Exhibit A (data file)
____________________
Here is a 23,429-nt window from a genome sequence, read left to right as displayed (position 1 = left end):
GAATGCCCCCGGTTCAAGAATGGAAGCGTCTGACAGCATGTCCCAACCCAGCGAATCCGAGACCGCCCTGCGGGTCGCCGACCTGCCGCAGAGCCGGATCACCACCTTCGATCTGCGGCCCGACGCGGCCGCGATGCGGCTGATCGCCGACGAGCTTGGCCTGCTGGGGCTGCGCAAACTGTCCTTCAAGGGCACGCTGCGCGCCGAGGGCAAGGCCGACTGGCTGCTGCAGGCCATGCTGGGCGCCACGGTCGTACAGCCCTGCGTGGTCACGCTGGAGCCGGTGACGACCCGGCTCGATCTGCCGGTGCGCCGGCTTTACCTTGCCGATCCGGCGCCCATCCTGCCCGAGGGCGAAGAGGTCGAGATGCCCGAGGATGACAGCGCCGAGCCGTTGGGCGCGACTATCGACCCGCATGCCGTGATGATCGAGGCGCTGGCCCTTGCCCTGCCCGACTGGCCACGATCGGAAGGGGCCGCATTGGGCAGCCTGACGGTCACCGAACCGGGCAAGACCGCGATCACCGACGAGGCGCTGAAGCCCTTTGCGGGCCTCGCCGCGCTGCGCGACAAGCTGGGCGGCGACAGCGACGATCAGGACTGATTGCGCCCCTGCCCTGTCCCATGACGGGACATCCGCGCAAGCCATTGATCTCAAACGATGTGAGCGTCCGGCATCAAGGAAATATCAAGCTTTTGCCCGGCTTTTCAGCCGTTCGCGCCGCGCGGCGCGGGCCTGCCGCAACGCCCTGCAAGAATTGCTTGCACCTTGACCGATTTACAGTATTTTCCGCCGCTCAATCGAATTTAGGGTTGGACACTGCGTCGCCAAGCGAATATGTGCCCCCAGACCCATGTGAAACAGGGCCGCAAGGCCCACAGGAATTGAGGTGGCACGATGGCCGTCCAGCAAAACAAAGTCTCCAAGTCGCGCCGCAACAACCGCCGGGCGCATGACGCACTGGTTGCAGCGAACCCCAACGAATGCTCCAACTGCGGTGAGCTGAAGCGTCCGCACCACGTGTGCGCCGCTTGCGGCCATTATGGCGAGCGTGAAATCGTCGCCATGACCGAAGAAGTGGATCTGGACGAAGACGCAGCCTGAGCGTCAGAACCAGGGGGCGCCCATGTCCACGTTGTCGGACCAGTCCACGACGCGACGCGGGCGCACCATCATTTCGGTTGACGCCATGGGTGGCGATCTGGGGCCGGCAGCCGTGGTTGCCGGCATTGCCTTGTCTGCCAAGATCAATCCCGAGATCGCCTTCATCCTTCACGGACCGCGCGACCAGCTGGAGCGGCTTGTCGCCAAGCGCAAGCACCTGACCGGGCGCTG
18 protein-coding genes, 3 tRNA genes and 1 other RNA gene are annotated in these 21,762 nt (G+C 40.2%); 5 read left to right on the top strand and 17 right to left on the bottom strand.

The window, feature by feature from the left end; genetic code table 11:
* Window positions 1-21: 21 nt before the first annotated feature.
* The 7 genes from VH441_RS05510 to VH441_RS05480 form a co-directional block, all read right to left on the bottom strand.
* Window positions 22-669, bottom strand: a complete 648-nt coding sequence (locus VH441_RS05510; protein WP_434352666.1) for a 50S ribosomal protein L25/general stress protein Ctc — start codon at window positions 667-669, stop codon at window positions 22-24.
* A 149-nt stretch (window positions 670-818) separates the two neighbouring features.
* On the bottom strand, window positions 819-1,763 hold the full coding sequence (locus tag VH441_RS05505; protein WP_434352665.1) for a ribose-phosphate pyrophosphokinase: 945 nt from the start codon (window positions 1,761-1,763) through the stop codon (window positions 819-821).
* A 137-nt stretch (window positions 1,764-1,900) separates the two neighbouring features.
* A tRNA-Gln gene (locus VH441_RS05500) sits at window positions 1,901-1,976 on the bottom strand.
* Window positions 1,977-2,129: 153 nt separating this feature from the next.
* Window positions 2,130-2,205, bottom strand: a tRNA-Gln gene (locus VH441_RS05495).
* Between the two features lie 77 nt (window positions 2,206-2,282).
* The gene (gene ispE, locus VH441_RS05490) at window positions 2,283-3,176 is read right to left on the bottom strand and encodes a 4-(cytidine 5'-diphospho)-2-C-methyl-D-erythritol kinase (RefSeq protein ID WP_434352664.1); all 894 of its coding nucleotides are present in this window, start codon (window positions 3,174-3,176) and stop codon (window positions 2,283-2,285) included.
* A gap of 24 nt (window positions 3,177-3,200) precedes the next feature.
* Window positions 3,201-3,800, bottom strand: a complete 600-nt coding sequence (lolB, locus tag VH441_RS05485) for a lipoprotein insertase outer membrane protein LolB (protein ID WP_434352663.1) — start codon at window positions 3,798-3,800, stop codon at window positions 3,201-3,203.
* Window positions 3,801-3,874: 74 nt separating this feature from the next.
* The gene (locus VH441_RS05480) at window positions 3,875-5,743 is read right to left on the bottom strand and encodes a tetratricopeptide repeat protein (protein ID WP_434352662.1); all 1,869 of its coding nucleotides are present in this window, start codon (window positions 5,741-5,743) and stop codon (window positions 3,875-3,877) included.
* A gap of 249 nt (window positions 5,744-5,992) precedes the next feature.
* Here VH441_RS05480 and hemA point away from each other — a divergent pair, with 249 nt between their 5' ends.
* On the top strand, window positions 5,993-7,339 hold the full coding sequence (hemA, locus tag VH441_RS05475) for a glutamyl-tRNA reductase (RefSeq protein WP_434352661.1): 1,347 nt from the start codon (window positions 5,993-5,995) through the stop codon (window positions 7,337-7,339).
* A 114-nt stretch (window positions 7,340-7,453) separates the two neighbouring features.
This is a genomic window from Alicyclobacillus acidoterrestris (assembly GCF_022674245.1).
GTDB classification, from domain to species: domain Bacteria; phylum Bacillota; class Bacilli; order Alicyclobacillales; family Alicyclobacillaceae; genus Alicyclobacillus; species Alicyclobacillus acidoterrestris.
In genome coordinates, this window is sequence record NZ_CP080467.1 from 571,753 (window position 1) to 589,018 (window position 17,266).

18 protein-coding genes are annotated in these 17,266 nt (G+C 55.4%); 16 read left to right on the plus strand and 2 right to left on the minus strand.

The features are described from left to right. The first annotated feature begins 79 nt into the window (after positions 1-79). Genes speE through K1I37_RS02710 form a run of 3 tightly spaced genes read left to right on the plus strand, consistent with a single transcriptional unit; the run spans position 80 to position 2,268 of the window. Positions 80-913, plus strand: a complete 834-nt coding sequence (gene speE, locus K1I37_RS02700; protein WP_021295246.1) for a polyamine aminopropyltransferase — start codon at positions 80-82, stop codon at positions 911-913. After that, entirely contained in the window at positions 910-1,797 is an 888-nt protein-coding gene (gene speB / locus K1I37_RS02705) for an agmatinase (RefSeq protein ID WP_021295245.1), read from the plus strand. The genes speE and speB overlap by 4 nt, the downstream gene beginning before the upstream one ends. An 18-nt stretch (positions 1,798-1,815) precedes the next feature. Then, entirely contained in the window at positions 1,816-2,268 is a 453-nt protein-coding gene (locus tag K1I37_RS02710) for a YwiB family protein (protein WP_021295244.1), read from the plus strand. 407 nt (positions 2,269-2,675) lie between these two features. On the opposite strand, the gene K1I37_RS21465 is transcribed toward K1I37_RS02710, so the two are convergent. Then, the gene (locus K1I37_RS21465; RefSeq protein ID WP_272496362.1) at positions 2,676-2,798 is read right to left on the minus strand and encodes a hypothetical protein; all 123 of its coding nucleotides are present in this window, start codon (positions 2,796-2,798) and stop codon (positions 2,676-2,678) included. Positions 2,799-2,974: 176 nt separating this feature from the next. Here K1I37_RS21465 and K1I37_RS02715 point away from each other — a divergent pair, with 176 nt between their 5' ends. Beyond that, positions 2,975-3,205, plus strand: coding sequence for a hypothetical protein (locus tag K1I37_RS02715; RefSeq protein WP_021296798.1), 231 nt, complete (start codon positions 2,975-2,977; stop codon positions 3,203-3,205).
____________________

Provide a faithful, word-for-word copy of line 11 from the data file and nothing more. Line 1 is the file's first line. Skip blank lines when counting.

* A tRNA-Gln gene (locus VH441_RS05500) sits at window positions 1,901-1,976 on the bottom strand.